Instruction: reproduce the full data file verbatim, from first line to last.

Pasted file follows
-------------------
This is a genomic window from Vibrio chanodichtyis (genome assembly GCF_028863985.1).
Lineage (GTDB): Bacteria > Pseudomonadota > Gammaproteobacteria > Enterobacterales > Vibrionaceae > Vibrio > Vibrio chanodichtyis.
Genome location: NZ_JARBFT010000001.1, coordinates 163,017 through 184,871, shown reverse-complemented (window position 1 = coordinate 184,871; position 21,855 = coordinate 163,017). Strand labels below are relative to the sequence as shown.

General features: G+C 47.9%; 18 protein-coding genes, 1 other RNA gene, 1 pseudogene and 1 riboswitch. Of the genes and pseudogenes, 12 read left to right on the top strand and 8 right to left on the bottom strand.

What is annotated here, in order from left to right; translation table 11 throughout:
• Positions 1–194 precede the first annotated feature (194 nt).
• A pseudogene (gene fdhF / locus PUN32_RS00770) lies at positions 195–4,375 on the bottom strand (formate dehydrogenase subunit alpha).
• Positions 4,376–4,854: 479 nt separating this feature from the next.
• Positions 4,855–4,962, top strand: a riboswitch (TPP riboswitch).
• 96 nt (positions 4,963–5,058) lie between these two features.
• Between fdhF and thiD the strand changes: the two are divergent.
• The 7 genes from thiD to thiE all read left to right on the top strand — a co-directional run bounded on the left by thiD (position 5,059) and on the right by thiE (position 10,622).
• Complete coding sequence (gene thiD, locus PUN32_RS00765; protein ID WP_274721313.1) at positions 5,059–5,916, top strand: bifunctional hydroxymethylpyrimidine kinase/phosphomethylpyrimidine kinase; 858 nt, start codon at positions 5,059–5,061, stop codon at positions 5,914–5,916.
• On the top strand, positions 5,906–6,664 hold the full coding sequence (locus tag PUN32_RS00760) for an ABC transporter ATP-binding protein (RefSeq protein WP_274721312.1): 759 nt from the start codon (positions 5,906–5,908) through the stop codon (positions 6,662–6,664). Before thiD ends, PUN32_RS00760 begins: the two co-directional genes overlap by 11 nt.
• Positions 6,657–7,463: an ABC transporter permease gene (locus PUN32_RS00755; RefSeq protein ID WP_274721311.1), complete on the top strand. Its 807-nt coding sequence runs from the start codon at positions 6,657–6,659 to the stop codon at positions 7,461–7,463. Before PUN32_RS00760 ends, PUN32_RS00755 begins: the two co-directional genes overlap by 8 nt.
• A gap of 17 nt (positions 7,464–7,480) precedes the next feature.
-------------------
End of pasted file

This is a genomic window from Vibrio chanodichtyis (genome assembly GCF_028863985.1).
Lineage (GTDB): Bacteria > Pseudomonadota > Gammaproteobacteria > Enterobacterales > Vibrionaceae > Vibrio > Vibrio chanodichtyis.
Genome location: NZ_JARBFT010000001.1, coordinates 163,017 through 184,871, shown reverse-complemented (window position 1 = coordinate 184,871; position 21,855 = coordinate 163,017). Strand labels below are relative to the sequence as shown.

General features: G+C 47.9%; 18 protein-coding genes, 1 other RNA gene, 1 pseudogene and 1 riboswitch. Of the genes and pseudogenes, 12 read left to right on the top strand and 8 right to left on the bottom strand.

What is annotated here, in order from left to right; translation table 11 throughout:
• Positions 1–194 precede the first annotated feature (194 nt).
• A pseudogene (gene fdhF / locus PUN32_RS00770) lies at positions 195–4,375 on the bottom strand (formate dehydrogenase subunit alpha).
• Positions 4,376–4,854: 479 nt separating this feature from the next.
• Positions 4,855–4,962, top strand: a riboswitch (TPP riboswitch).
• 96 nt (positions 4,963–5,058) lie between these two features.
• Between fdhF and thiD the strand changes: the two are divergent.
• The 7 genes from thiD to thiE all read left to right on the top strand — a co-directional run bounded on the left by thiD (position 5,059) and on the right by thiE (position 10,622).
• Complete coding sequence (gene thiD, locus PUN32_RS00765; protein ID WP_274721313.1) at positions 5,059–5,916, top strand: bifunctional hydroxymethylpyrimidine kinase/phosphomethylpyrimidine kinase; 858 nt, start codon at positions 5,059–5,061, stop codon at positions 5,914–5,916.
• On the top strand, positions 5,906–6,664 hold the full coding sequence (locus tag PUN32_RS00760) for an ABC transporter ATP-binding protein (RefSeq protein WP_274721312.1): 759 nt from the start codon (positions 5,906–5,908) through the stop codon (positions 6,662–6,664). Before thiD ends, PUN32_RS00760 begins: the two co-directional genes overlap by 11 nt.
• Positions 6,657–7,463: an ABC transporter permease gene (locus PUN32_RS00755; RefSeq protein ID WP_274721311.1), complete on the top strand. Its 807-nt coding sequence runs from the start codon at positions 6,657–6,659 to the stop codon at positions 7,461–7,463. Before PUN32_RS00760 ends, PUN32_RS00755 begins: the two co-directional genes overlap by 8 nt.
• A gap of 17 nt (positions 7,464–7,480) precedes the next feature.